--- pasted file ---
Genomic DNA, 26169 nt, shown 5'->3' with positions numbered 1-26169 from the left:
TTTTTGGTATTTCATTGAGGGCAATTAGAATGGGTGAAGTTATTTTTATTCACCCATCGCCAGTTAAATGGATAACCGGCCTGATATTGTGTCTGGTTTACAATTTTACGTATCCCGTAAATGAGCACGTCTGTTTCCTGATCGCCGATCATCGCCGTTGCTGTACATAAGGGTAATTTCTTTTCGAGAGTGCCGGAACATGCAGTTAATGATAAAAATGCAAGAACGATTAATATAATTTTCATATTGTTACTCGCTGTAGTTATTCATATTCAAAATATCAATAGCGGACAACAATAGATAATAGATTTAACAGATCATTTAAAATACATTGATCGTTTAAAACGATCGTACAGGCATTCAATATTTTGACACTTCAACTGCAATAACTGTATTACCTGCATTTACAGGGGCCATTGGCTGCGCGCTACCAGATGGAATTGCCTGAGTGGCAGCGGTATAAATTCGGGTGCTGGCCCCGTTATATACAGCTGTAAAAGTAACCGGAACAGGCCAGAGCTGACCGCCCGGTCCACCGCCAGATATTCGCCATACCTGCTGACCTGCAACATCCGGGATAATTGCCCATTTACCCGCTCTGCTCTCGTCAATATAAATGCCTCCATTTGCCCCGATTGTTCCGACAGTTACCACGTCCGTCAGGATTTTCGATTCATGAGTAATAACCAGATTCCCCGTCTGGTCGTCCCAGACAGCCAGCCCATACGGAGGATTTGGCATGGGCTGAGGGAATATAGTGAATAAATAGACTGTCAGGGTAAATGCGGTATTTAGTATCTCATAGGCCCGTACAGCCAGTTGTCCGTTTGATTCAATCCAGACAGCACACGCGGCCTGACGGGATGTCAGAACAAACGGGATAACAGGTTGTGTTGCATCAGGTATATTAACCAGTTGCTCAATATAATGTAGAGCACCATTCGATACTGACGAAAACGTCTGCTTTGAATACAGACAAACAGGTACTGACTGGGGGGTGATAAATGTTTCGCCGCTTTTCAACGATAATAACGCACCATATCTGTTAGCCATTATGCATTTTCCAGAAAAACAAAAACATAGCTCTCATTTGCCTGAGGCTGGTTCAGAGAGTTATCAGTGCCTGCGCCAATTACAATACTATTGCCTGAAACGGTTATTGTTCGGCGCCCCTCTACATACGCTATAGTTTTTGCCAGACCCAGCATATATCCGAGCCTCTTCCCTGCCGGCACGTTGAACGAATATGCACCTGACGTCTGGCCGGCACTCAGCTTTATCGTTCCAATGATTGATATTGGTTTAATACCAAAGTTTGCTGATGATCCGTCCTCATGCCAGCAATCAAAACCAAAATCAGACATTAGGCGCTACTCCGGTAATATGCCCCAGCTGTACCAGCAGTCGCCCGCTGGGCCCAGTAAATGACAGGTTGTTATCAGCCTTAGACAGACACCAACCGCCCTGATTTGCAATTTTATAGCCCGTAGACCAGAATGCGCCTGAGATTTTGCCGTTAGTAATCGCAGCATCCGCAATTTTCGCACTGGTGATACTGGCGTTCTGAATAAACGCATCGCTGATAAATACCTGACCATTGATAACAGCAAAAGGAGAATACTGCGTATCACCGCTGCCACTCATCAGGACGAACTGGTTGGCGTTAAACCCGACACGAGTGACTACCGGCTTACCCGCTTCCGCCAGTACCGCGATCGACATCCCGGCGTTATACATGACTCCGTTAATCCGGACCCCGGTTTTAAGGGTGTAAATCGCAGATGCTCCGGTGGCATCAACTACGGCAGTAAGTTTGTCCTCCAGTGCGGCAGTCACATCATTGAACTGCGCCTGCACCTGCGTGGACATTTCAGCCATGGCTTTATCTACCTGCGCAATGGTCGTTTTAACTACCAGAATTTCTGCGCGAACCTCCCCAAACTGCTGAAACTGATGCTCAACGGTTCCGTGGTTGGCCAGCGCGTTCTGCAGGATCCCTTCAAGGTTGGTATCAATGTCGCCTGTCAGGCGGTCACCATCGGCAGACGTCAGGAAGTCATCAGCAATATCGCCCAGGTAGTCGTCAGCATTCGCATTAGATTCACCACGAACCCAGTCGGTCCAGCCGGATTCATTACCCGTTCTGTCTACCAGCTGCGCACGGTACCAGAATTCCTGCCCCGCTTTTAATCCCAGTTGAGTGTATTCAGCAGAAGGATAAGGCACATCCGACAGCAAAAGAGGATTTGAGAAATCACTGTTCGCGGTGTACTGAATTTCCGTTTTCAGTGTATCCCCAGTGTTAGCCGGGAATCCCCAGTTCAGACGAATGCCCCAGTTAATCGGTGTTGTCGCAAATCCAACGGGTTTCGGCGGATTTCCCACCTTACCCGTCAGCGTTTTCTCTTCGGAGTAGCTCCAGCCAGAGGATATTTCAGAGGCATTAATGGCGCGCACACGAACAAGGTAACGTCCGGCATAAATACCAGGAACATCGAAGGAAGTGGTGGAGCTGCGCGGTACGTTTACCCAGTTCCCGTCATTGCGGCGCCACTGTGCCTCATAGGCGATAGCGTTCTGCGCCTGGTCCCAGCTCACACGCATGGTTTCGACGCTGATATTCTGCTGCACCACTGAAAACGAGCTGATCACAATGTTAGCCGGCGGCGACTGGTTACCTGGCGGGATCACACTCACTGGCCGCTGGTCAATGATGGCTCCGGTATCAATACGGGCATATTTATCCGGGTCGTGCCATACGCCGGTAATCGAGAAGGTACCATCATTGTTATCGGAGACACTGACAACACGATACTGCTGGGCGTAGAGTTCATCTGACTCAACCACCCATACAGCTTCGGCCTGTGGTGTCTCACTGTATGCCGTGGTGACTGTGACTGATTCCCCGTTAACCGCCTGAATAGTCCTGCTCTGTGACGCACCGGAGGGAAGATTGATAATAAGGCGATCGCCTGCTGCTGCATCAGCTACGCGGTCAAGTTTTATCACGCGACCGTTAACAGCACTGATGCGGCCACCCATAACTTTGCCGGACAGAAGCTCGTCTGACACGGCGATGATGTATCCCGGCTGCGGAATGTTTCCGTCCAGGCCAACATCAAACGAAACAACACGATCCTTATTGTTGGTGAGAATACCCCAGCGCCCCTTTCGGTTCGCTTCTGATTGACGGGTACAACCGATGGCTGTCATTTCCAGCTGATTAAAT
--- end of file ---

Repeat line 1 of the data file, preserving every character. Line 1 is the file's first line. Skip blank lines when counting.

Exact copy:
Genomic DNA, 26169 nt, shown 5'->3' with positions numbered 1-26169 from the left: